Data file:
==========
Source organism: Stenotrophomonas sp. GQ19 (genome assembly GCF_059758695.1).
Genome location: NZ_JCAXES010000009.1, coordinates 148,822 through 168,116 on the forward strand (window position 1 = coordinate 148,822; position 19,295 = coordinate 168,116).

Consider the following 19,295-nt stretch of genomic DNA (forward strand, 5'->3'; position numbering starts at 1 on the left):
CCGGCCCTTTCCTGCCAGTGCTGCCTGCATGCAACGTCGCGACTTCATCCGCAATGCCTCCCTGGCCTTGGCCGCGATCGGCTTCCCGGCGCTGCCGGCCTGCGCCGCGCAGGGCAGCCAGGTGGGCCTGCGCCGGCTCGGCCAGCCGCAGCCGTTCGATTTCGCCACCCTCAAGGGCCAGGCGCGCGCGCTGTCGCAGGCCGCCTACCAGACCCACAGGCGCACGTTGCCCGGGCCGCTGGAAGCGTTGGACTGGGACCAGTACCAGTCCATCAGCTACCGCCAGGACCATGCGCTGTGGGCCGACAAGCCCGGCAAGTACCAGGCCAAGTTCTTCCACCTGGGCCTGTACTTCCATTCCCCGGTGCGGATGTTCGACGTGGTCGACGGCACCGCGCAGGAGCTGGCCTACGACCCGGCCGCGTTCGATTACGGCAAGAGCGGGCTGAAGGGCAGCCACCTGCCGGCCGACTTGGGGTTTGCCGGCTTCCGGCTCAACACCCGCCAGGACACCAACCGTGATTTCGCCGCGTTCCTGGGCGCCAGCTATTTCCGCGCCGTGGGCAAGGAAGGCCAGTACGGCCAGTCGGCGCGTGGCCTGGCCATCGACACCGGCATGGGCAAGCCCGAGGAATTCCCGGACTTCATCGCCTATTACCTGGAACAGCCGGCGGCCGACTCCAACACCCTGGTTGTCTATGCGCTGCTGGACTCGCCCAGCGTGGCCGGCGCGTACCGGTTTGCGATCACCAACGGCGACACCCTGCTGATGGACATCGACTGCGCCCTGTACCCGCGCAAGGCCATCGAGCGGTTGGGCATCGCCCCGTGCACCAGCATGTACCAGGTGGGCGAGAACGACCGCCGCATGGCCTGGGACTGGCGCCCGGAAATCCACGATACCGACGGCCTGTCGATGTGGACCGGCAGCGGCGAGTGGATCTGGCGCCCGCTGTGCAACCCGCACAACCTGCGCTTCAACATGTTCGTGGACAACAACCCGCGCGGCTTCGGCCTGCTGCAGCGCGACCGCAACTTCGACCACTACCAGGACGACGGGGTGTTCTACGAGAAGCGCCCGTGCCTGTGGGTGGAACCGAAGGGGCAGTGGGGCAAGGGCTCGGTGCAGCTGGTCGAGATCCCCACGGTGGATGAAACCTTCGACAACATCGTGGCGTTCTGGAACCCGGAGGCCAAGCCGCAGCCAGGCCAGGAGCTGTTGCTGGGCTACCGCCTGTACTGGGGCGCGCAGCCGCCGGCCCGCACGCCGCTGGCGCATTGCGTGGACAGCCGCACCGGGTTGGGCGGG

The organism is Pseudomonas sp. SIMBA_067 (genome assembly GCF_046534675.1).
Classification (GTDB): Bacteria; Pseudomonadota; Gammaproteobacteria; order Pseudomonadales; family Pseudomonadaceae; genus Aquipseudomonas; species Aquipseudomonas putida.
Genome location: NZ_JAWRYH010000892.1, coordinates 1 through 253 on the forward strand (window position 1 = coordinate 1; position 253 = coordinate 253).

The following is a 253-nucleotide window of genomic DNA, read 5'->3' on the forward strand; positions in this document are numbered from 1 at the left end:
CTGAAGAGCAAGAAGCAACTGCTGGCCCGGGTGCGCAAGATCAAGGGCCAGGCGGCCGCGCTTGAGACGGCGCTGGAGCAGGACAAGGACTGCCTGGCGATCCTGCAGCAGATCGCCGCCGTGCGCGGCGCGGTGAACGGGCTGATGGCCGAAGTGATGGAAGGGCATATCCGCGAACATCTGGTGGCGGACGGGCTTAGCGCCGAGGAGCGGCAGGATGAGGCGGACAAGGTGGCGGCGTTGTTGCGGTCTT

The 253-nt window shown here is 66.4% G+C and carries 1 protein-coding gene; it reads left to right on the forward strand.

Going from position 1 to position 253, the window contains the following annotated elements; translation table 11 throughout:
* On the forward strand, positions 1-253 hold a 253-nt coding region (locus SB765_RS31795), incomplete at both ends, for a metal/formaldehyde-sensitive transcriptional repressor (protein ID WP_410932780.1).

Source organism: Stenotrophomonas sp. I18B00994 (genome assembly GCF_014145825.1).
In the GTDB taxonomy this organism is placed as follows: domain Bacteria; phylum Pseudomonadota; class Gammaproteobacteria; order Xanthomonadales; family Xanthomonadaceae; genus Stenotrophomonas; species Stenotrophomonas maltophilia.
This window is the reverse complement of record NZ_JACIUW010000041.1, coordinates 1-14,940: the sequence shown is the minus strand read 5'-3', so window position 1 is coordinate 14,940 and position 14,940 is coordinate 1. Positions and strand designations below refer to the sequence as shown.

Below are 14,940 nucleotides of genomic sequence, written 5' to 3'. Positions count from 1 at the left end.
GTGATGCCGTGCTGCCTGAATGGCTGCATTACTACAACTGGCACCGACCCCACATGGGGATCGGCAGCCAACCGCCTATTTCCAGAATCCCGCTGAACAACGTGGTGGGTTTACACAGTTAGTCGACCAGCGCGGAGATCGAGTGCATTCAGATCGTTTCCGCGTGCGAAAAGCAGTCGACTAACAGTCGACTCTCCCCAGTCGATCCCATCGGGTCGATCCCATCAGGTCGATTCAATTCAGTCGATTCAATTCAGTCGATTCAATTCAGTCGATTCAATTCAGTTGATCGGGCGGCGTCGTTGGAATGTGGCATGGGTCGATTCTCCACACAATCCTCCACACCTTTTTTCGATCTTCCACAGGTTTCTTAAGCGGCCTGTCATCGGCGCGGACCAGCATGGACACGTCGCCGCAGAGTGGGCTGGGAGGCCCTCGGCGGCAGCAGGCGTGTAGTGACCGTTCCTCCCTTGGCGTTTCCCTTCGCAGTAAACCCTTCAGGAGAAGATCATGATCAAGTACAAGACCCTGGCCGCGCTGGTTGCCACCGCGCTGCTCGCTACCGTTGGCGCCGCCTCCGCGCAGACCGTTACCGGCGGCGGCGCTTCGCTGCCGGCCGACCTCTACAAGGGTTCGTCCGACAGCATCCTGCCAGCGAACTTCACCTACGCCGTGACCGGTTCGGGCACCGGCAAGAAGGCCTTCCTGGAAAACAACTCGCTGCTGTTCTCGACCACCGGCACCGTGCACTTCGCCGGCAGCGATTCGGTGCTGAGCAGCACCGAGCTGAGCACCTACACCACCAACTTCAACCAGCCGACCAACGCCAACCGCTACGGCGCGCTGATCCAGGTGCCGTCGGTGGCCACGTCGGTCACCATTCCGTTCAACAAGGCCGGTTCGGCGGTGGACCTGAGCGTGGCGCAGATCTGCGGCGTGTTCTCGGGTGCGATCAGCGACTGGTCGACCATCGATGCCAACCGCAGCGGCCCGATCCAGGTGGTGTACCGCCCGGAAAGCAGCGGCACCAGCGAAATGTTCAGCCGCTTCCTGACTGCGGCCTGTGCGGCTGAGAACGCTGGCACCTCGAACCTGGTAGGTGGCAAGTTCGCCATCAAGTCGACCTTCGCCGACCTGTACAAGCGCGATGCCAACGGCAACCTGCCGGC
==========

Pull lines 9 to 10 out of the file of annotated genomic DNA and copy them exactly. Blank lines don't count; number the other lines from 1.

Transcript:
CTGAAGAGCAAGAAGCAACTGCTGGCCCGGGTGCGCAAGATCAAGGGCCAGGCGGCCGCGCTTGAGACGGCGCTGGAGCAGGACAAGGACTGCCTGGCGATCCTGCAGCAGATCGCCGCCGTGCGCGGCGCGGTGAACGGGCTGATGGCCGAAGTGATGGAAGGGCATATCCGCGAACATCTGGTGGCGGACGGGCTTAGCGCCGAGGAGCGGCAGGATGAGGCGGACAAGGTGGCGGCGTTGTTGCGGTCTT

The 253-nt window shown here is 66.4% G+C and carries 1 protein-coding gene; it reads left to right on the forward strand.